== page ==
What is McDonald’s up to? Why does it keep rolling out these “upscale” outlets? First there was the McCafé, a Starbucks clone that never fulfilled its U.S. promise. Then there were the European McDonald’s “sophisticated” makeovers, with leather chairs, abstract artwork, and fireplaces. Now comes word that Canadian Mickey D’s will be getting Euro face-lifts—and the red-and-yellow color scheme is out:
Changes include altering the trademark red mansard roof and offering WIFI in some locations. Walls … will come in a variety of colours now, including sages and warm taupe. Granites, bamboo, birch, limestone, nickel and other metals will be used in some of the redesigns.
Bzzt, try again, says marketing blogger Michelle Lamar.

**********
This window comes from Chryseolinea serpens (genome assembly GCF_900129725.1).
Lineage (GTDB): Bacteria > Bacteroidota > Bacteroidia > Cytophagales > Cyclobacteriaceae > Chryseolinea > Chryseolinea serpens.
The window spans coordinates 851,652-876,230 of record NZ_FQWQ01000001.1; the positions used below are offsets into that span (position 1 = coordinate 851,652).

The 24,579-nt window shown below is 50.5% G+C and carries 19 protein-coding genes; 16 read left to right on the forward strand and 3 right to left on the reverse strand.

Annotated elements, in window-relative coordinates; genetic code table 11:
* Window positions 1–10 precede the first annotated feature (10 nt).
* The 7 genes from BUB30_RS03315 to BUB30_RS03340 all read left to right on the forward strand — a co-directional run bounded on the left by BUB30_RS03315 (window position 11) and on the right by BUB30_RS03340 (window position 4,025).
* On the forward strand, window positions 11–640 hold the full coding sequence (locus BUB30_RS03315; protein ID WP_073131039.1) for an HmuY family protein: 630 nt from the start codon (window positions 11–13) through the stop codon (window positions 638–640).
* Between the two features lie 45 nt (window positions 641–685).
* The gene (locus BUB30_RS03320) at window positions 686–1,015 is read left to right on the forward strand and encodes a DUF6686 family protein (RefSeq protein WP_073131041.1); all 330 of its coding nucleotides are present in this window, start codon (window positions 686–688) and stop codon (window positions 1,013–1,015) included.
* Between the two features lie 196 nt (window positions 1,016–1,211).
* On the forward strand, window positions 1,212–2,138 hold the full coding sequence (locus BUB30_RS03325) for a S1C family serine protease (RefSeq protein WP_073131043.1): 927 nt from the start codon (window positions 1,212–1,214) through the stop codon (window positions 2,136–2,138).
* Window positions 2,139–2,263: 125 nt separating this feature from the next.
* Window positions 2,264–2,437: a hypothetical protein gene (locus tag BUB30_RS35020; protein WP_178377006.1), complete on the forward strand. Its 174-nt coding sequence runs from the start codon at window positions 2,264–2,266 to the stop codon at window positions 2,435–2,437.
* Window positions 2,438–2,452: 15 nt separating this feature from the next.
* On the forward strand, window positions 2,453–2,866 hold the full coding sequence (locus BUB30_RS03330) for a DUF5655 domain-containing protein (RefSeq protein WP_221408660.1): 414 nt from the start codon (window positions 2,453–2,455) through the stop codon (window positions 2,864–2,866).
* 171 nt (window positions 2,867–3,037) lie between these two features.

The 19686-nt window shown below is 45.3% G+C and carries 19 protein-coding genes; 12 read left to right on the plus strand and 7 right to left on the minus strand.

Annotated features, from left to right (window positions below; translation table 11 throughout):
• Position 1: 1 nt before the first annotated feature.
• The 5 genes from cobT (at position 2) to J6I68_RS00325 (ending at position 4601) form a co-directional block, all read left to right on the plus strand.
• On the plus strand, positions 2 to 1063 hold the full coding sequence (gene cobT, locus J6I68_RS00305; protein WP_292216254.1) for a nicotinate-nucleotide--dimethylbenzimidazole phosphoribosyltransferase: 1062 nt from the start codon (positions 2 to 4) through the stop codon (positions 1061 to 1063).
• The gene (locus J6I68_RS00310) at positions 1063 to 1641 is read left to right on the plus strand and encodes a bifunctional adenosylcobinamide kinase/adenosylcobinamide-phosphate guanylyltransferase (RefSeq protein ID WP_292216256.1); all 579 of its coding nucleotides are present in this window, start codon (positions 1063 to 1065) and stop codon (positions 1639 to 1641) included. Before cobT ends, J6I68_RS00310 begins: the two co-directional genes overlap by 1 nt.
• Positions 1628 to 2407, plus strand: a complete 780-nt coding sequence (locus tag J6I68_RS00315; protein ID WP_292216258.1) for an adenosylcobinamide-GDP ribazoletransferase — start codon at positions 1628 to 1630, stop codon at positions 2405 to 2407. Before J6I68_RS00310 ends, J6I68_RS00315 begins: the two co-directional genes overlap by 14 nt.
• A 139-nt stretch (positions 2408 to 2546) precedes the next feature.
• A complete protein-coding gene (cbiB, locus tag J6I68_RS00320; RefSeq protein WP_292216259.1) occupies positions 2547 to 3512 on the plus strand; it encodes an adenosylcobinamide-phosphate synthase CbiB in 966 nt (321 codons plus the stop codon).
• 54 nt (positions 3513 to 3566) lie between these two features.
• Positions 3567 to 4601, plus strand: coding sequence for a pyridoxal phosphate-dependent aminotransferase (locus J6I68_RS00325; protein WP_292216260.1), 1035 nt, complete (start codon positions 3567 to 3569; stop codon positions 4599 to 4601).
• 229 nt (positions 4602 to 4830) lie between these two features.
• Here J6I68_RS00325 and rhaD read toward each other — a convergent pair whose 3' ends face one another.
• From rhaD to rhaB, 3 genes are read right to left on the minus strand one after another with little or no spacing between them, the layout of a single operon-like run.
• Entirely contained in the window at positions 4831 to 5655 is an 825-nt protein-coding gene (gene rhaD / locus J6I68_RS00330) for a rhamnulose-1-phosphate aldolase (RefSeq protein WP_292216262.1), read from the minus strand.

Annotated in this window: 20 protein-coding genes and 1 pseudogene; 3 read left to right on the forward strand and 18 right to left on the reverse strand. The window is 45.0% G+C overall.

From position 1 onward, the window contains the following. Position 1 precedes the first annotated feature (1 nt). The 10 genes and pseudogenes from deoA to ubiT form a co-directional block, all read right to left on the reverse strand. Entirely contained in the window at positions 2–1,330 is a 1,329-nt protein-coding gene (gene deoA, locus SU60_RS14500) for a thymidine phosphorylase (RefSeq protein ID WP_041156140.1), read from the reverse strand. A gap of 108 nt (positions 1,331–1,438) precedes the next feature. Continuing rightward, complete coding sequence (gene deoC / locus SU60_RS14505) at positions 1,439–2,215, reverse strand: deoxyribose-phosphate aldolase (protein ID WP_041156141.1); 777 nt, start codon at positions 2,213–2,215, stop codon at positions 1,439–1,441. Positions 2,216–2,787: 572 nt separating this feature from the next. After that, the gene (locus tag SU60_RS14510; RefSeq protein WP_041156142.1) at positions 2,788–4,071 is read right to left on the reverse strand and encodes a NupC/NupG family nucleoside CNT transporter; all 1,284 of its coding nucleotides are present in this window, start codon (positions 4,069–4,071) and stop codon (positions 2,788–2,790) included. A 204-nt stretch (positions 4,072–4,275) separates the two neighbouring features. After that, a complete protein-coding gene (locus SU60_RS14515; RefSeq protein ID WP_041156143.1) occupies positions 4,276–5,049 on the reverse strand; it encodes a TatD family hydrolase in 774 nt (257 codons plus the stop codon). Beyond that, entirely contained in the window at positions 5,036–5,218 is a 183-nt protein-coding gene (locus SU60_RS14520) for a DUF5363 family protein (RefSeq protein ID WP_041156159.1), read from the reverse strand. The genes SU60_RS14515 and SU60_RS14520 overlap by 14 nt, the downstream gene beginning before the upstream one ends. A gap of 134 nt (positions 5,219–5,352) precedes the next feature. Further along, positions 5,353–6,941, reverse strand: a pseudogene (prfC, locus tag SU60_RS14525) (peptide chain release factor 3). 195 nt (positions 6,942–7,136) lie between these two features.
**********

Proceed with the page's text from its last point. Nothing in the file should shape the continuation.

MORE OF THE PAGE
McDonald’s as upscale is like Wal-Mart going for the Nordstrom’s customers. Your audience is what it is and you can make the stores look great—but unless the FOOD is way healthier (which I would like to see) you are wasting your money.
Well, according to the New York Times, the new “sophisticated” McDonald’s are rolling out healthier food (although I notice that in all the photos the customers seem to be eating the same old schlock). And the tactic seems to be working: The company’s sales reports cite “increased traffic.”
But will any of this fly in the United States? If you really want to find out, head to Saratoga Springs, Utah, where a prototype Euro-style McDonald’s opened in March, complete with lounge chairs, fireplace, and muted colors. No word on whether you’ll be able to order le p’tit moutarde, the French McHamburger on a ciabatta roll with mustard sauce.